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Al Williams

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The Check(Sum) Is in the Mail

September 30, 2011

There are many reasons you might need to verify that data didn't become corrupted. For example, data that arrives via an external communications channel might require validation. Critical data read from flash memory or some other mass storage device might also need verification. On a big system (that is, a desktop computer), you might use a CRC, but for a small computer this is often overkill.

A popular choice for validating data is a checksum. Sounds simple, right? The sender adds all the data it is sending together and sends the sum along with the data. The receiver computes the same sum and checks to make sure the computed sum matches the received one.

A simple checksum, however, has several important limitations. Usually, the sum is only a limited size, like 8 bits. Even a wider bit width checksum will still overflow when you add enough to it. Using a one's complement sum puts the carry bit back in so that the checksum is more representative of all the input bits.

So in one's complement math (using 8-bit hex numbers), 0xFE + 0x05 = 0x04, which is 0xFE+0x05+carry (note that in normal math, 0xFE+0x05=0x103; the 0x100 is the carry bit for 8-bit math).

Imagine you have an 8-bit checksum on a stream of bytes. To keep it simple, consider a 3-byte stream: 0x80, 0x80, 0x02. The simple sum (if you discard the carry bit) is 0x02. Adding the carry back (one's complement) gives 0x3. A common error might set bad bytes to zero. If the first two bytes are erroneously set to zero, then the simple sum won't notice. The carry wrapping solves that problem.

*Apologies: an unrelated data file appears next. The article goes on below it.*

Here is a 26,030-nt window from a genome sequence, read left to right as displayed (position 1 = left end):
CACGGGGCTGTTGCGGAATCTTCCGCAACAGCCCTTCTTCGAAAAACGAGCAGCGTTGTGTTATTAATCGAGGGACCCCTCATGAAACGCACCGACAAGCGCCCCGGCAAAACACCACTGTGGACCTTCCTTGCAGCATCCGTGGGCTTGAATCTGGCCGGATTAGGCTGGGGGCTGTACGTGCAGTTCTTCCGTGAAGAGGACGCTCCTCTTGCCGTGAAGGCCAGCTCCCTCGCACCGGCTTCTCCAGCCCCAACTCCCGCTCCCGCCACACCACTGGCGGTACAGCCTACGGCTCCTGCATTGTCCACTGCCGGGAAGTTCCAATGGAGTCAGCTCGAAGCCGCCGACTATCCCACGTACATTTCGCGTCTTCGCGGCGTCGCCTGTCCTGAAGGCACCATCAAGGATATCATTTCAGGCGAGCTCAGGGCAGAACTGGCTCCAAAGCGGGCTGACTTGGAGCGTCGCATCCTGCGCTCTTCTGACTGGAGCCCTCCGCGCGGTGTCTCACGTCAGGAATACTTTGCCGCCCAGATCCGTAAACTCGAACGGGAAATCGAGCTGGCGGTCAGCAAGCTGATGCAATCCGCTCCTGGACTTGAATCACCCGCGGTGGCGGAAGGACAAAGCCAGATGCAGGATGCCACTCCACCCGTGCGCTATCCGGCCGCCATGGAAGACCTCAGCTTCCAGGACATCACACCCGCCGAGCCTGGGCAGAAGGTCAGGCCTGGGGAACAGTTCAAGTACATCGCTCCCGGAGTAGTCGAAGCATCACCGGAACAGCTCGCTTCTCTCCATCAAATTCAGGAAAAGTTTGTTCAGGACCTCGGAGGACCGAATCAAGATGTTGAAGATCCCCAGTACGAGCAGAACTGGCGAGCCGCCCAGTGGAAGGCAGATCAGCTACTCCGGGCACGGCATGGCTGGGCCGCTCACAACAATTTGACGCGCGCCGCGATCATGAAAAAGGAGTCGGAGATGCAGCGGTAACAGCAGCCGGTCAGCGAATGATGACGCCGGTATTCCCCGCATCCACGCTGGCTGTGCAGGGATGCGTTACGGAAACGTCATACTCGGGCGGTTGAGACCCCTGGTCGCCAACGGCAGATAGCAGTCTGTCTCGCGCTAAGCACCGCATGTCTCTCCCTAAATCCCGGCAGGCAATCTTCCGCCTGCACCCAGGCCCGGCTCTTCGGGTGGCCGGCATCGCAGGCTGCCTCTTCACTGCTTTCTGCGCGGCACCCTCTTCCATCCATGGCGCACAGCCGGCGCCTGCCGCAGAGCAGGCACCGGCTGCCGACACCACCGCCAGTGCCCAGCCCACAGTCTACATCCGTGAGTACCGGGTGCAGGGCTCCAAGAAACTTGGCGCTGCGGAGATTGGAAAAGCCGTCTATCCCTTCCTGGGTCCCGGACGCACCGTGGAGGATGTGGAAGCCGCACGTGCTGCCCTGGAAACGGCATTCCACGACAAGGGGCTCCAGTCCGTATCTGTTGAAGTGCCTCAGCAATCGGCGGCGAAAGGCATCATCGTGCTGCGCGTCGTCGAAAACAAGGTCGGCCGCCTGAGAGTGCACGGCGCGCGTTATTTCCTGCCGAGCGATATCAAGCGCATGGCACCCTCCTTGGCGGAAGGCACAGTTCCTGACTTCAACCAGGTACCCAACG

However, the one's complement method still fails in another common case: What if a major failure causes all received bytes to become zero? Using either method will cause the receiver to compute a zero checksum. Since the error caused all the bytes to read zero (including the checksum itself), the checksum passes. One way to solve that problem is to invert the checksum before you send it. Then a legitimate stream of zeroes will have a checksum of 0xFF. A zero checksum, in that case, is an error.

Turns out, this is exactly the checksum algorithm that IP packets use. The C code below is from RFC1071 and computes a 16-bit checksum using both of these techniques. You can see, the extra code required compared to a normal addition is very minimal, although note that the code depends on not overflowing a 32-bit variable. Instead of wrapping the carry around, this code adds the top part of the variable (which is really just the sum of the carries) to the checksum at the end. Checksums are no replacement for CRCs or other error-detecting and correcting codes. But used correctly, they are a great tool for your bag of tricks.

     {
           /* Compute Internet Checksum for "count" bytes
            *         beginning at location "addr".
            */
       register long sum = 0;

        while( count > 1 )  {
           /*  This is the inner loop */
               sum += * (unsigned short) addr++;
               count -= 2;
       }

           /*  Add left-over byte, if any */
       if( count > 0 )
               sum += * (unsigned char *) addr;

           /*  Fold 32-bit sum to 16 bits */
       while (sum>>16)
           sum = (sum & 0xffff) + (sum >> 16);

       checksum = ~sum;
   }

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